Video Marketing Tip – The “Rule of Ones”

Web Video Production TechniquesIn web video land, you get a small window of time to make a lasting first impression. In regards to educational videos, product demonstrations, and tips and tricks type content, many videos fail to capture and keep the viewer’s attention due to lack of a targeted message. The guide I use when creating this type of online video is called the “Rule of Ones” It helps me to stay on target and provides a necessary frame work to create value driven content in less time with greater impact.

What is the “Rule of Ones?”

One Minute

The case for shorter video goes like this.. In one minute you have more opportunity to keep the video action packed and engaging. Drawing it out longer can potentially work against you. Attention spans can wain with each passing second. That’s why shorter video length is typically better on the web. It also fits into valuing your clients time. Many people are looking to get what they need quickly.

This is not a hard 60 second rule as in television, so going over the minute mark isn’t going to necessarily make or break a video, but figure that focusing on shorter and giving yourself a time constraint will help you to make smarter editing decisions to cut out any information that’s not necessary. Recent online video viewing studies have shown that the trend in online advertising and viewing in general is “shorter is better.”

One Subject 

Boil down the subject matter to one main point. If you can’t do it in one, then break it into parts and create more related videos. You could build a series of videos dedicated to the general topic at hand. I love it when I see bigger subjects breaking down into smaller sub videos. That means more content to put in the pipeline and to keep the steady stream flowing! Consistency is key. Record and edit these videos in one sitting. It will save you a lot of time and effort.

One Example

Is there a specific example you can use to illustrate your point? Strive to make it the strongest possible. It could be an example of why something works or doesn’t work. It might be a single product demo, a quote you heard, a comment given in a related post, or a response to related topic or inquiry.  Think about what your audience really needs to hear that will give the greatest impact. If you can’t narrow it down to one example then create another video around that next example. More fuel for the video content engine! Her’s an example of an instructional video we created that incorporates the “Rule of Ones.”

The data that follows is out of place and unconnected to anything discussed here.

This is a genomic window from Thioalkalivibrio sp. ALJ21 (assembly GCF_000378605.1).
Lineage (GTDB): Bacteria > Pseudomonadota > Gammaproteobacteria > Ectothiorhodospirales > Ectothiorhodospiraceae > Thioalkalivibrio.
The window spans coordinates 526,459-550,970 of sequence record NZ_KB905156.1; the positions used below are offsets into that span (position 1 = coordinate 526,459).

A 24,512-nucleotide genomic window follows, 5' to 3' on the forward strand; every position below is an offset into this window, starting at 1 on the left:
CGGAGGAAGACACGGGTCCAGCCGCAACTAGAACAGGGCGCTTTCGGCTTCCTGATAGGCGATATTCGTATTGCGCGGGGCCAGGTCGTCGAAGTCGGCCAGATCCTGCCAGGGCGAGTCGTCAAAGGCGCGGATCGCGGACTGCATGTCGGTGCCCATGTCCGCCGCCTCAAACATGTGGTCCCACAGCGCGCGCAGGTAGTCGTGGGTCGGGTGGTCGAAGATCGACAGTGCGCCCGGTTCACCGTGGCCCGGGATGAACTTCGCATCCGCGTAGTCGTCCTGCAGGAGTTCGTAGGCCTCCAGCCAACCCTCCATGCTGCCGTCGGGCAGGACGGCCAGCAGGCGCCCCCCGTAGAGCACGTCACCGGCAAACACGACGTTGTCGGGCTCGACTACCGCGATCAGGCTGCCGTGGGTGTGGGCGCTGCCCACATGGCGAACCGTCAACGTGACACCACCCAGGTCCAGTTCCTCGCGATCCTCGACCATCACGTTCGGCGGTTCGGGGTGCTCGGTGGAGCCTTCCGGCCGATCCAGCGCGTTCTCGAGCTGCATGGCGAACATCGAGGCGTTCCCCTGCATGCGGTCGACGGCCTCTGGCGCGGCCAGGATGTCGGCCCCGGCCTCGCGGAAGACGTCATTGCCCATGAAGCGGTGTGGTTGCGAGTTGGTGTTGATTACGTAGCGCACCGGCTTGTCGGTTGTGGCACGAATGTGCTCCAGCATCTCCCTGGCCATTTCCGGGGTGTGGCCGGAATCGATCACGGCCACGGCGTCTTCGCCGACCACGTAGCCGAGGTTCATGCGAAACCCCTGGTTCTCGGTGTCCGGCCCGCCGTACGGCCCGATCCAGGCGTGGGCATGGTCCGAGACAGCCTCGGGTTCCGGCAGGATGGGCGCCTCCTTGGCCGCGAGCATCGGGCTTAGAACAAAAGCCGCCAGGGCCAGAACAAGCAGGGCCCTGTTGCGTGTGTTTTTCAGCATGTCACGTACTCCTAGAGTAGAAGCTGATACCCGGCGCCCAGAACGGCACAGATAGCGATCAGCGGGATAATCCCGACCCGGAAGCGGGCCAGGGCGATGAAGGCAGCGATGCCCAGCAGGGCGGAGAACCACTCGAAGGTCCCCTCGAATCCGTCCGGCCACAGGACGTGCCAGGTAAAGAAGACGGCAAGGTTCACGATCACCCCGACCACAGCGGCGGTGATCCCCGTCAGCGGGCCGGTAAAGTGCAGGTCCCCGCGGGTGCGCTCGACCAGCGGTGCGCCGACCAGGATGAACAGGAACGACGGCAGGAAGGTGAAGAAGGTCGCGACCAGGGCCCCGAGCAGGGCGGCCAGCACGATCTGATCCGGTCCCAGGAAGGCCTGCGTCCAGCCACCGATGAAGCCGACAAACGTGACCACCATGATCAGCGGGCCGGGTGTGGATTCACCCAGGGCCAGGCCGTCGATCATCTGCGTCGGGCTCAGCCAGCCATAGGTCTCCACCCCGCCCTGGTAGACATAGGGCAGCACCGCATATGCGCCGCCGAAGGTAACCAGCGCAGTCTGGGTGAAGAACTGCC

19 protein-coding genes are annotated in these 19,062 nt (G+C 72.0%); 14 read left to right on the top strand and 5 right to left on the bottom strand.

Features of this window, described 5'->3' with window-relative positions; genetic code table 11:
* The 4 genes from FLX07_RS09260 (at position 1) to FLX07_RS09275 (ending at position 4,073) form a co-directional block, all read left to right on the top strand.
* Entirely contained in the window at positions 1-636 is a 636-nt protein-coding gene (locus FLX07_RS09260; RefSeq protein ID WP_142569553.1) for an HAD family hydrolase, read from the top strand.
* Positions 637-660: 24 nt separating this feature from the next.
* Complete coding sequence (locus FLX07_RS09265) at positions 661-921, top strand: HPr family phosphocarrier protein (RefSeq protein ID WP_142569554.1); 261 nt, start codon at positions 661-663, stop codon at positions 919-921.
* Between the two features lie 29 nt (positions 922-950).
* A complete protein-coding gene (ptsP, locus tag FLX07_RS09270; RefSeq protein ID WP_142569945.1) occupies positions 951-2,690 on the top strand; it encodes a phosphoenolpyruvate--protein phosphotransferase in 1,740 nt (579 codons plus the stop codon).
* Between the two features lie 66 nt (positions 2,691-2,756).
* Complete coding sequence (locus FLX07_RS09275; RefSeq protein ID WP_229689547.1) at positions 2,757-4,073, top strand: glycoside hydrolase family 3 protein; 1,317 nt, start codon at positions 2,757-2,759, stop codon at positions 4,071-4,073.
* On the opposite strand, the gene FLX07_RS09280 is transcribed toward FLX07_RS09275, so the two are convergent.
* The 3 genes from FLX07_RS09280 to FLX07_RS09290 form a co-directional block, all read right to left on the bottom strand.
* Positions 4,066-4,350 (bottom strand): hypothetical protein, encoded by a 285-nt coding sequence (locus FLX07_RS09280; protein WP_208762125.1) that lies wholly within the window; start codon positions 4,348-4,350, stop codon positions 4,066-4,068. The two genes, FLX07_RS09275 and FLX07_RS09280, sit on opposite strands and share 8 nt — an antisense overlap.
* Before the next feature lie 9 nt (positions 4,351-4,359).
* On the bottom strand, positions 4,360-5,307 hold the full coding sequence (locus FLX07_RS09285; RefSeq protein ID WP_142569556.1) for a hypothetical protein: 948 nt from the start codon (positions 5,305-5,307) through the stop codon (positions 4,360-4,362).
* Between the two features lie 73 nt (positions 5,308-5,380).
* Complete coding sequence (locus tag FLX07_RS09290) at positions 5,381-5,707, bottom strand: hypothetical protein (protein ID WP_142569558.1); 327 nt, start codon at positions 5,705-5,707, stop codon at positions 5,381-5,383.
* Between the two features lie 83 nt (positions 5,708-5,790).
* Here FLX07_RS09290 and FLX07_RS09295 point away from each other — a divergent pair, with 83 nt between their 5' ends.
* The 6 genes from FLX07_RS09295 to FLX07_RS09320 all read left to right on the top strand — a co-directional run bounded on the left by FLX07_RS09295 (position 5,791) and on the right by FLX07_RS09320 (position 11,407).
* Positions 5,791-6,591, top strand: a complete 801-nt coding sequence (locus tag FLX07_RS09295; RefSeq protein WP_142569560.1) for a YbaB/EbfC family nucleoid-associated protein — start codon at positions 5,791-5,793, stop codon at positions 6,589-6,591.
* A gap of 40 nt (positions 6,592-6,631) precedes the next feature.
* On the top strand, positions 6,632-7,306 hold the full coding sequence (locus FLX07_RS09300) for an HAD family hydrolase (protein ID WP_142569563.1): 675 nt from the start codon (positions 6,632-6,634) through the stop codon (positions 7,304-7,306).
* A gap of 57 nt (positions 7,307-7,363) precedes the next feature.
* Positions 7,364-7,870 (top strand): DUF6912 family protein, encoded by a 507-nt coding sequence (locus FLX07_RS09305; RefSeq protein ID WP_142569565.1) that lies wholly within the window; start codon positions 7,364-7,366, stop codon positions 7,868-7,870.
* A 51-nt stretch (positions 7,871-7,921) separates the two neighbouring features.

One Benefit

This is not an infomercial where you have tons of time to repeat the benefits. Take time to craft a well thought out and concise benefit to your solution, product, or demonstration. Make it a couple sentences max. Place it in the video right after the example. Give your viewer an “AHA!” moment, or discovery. Maybe it’s not a huge revelation you need to give your audience? Whatever you decide to do, make it memorable. Make it relatable.

One Call to Action

Give your video power and purpose. Don’t confuse your viewers with a bunch of choices to make at the end. Be direct. Like, “Subscribe to My Newsletter,” “Check Out My Blog At…,” “Call the Number at the Bottom of the Screen.” If you’ve been helpful and demonstrated believability and trust in your video, your viewer is more likely to take action. Make it as easy as possible for them to do so. Tell them one thing to do at the end of your video.

One more please…

Do you have anything else to add? I’d love to hear what you have to say! One comment below would be fine.

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  • Awesome post Tim! I am working on a few short videos for my church- informational videos to grow awareness within the community, what we’re up to, etc. These points are going to come in very handy when filming/editing begins.

    Quick question though- is there a ‘standard format’ to a good 60 second video? For example, how long do you recommend for the intro, and various phases of the video? Thanks for the awesome article!

    • TimDanyo

      Chris,

      Glad I could give some usefl info. There are no completley cut and dry formulas for 60 second videos. It depends on the type of video and the audience you are shooting for. 

      For your Church videos, since they are instructional and informative… this may work:

      1. 0- 10 sec. Hit the viewer up with an attention grabbing question or invitation to think about a new concept or idea. And then let the viewer know you the video will work to answer that question or finish that thought. 
      2. 10 -25 present a well known or relatable problem that exists in example form, or something the viewer is struggling with themselves. You could explain why it is an issue. This will draw the viewer further into your message..
      3. 25 – 40 Present the solution, or how what you are proposing can make a difference positively. 
      4. 40 – 55 give the benefit of the solution you just presented
      5. 55- 60 (or so) make your call to action

      Hope that helps! 

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